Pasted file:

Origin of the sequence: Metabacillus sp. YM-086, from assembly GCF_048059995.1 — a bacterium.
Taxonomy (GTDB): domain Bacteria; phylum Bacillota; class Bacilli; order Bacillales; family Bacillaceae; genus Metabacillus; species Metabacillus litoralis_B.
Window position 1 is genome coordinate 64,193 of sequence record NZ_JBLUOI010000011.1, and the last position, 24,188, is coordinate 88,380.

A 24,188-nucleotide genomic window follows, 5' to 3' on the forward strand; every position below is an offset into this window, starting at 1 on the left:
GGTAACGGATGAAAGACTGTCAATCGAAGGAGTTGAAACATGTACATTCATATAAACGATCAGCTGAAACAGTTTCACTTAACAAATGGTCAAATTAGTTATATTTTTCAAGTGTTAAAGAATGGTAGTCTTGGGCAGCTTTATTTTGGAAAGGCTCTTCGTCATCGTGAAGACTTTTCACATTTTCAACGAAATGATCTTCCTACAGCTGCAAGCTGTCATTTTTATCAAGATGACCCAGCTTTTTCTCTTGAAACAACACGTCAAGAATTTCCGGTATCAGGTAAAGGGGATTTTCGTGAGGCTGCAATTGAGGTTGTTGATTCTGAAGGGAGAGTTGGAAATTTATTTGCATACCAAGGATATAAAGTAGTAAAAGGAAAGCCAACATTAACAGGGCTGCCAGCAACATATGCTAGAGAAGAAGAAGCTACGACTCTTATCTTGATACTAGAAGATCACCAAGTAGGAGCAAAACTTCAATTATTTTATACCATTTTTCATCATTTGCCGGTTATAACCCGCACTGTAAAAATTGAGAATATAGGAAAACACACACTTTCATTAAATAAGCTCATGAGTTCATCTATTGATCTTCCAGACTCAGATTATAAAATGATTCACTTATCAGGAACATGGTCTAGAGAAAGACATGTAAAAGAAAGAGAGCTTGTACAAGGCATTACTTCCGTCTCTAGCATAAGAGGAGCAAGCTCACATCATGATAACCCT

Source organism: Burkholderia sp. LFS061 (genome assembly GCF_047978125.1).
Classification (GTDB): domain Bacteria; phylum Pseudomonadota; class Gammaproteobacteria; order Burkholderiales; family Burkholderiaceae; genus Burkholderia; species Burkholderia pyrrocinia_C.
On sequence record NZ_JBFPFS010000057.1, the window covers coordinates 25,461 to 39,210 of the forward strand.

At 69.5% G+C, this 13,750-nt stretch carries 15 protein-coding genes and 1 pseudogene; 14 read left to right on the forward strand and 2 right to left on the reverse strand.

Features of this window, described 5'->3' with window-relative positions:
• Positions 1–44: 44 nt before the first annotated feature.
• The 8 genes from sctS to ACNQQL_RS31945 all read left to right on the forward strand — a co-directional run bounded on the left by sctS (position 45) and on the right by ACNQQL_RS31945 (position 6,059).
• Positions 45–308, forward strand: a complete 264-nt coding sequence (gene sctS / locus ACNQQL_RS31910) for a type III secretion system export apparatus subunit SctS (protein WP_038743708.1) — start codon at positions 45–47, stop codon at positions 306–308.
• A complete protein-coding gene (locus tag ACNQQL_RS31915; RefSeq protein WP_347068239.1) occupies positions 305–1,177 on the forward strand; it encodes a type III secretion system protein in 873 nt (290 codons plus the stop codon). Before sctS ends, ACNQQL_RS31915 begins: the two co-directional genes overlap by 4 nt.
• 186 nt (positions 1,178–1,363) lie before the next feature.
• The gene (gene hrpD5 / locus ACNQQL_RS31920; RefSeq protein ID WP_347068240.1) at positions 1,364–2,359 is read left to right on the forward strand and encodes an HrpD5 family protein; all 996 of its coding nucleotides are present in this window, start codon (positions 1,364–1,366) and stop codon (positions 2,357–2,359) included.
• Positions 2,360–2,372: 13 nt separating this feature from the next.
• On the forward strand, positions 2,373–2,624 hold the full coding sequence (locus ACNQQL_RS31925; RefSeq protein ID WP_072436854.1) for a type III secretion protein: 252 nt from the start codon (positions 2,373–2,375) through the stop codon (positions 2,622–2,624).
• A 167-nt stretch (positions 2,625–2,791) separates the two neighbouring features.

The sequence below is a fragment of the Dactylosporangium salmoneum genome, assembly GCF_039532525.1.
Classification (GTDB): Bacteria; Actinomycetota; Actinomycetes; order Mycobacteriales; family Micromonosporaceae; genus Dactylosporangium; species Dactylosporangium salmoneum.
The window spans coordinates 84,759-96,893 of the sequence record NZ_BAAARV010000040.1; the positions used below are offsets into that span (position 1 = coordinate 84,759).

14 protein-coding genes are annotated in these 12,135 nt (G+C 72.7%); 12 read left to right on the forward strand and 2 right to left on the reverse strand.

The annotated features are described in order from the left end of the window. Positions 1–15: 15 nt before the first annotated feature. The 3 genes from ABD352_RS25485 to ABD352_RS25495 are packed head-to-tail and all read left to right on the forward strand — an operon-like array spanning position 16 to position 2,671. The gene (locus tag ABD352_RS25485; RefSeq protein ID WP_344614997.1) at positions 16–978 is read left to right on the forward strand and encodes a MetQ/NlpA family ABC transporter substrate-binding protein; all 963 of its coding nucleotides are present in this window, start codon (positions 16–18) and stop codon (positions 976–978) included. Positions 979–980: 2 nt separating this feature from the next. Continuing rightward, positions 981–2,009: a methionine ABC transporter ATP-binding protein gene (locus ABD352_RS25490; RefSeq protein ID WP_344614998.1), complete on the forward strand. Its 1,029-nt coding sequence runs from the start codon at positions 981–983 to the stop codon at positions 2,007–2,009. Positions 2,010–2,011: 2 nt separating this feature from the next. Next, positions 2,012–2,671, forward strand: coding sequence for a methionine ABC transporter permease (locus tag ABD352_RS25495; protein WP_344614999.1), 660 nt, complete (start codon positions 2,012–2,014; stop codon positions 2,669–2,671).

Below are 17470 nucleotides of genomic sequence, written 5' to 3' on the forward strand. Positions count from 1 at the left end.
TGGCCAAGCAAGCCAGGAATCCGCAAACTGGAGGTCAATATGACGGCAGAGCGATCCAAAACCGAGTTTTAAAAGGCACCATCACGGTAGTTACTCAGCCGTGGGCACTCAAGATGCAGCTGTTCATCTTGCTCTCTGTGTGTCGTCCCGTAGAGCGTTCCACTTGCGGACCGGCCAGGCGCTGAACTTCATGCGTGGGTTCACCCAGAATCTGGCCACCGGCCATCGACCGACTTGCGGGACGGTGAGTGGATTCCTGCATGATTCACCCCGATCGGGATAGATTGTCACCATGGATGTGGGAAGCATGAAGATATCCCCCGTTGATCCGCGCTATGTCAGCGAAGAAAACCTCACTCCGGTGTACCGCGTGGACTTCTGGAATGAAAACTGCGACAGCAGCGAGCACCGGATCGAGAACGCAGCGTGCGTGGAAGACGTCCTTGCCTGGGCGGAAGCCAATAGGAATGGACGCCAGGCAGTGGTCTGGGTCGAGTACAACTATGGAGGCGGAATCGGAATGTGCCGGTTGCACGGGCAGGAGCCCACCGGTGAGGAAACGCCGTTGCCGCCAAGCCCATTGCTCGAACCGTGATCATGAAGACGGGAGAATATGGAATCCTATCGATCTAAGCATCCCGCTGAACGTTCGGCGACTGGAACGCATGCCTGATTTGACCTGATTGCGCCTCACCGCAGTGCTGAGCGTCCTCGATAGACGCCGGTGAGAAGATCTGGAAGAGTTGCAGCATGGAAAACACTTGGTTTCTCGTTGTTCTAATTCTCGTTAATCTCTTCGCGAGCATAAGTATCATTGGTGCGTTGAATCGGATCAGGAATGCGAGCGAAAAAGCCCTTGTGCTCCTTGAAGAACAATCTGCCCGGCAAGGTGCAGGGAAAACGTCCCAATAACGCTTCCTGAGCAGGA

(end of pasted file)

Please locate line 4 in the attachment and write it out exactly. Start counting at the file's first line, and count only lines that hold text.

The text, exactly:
A 24,188-nucleotide genomic window follows, 5' to 3' on the forward strand; every position below is an offset into this window, starting at 1 on the left: